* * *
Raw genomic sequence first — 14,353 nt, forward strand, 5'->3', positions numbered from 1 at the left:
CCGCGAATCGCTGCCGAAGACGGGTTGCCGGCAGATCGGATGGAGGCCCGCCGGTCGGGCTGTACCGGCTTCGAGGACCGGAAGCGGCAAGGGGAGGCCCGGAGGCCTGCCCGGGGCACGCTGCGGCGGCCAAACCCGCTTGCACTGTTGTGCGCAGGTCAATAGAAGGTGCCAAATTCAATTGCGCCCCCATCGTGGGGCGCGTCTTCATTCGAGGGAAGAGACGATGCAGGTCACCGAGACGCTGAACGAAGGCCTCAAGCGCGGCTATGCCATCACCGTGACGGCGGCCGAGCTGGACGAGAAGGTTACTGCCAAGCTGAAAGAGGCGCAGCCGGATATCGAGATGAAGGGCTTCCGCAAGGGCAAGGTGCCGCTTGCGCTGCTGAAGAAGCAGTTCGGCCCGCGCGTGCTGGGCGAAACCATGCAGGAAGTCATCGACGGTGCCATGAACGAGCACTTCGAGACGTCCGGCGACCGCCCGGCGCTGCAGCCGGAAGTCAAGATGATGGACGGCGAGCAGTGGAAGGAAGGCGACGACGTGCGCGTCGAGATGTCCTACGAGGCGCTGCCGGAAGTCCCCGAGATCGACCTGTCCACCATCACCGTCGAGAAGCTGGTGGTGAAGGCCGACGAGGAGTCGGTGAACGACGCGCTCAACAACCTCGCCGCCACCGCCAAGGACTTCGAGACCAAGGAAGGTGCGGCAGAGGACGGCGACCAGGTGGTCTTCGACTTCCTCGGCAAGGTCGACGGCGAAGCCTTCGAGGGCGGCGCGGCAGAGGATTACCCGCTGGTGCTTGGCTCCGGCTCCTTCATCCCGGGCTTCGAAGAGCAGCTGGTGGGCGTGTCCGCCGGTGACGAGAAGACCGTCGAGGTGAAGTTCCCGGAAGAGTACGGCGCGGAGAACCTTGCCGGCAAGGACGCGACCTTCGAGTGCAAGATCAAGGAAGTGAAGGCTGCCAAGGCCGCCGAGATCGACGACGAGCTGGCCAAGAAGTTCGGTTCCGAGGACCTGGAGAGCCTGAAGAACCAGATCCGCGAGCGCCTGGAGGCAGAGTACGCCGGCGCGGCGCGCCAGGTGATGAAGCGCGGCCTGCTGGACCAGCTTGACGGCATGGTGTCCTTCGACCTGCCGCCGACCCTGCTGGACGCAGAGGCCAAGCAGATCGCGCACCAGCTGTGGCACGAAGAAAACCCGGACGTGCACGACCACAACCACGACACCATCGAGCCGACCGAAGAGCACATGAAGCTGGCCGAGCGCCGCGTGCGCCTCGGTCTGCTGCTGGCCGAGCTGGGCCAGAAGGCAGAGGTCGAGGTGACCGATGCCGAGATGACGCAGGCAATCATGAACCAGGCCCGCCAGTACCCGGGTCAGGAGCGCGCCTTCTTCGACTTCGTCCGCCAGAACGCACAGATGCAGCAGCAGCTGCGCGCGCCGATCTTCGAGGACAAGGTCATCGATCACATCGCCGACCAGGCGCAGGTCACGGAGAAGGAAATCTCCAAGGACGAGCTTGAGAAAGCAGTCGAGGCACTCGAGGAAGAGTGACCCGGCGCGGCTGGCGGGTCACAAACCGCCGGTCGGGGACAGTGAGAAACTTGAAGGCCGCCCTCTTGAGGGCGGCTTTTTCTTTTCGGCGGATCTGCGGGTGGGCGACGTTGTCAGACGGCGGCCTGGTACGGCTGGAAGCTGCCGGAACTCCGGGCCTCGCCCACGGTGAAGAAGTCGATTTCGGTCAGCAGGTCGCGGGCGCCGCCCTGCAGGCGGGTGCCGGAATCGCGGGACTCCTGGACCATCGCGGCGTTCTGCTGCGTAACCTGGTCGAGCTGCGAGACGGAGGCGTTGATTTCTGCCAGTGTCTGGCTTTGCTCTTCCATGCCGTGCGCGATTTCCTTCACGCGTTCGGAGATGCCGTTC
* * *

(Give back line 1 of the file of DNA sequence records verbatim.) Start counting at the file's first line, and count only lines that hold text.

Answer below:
Raw genomic sequence first — 14,353 nt, forward strand, 5'->3', positions numbered from 1 at the left: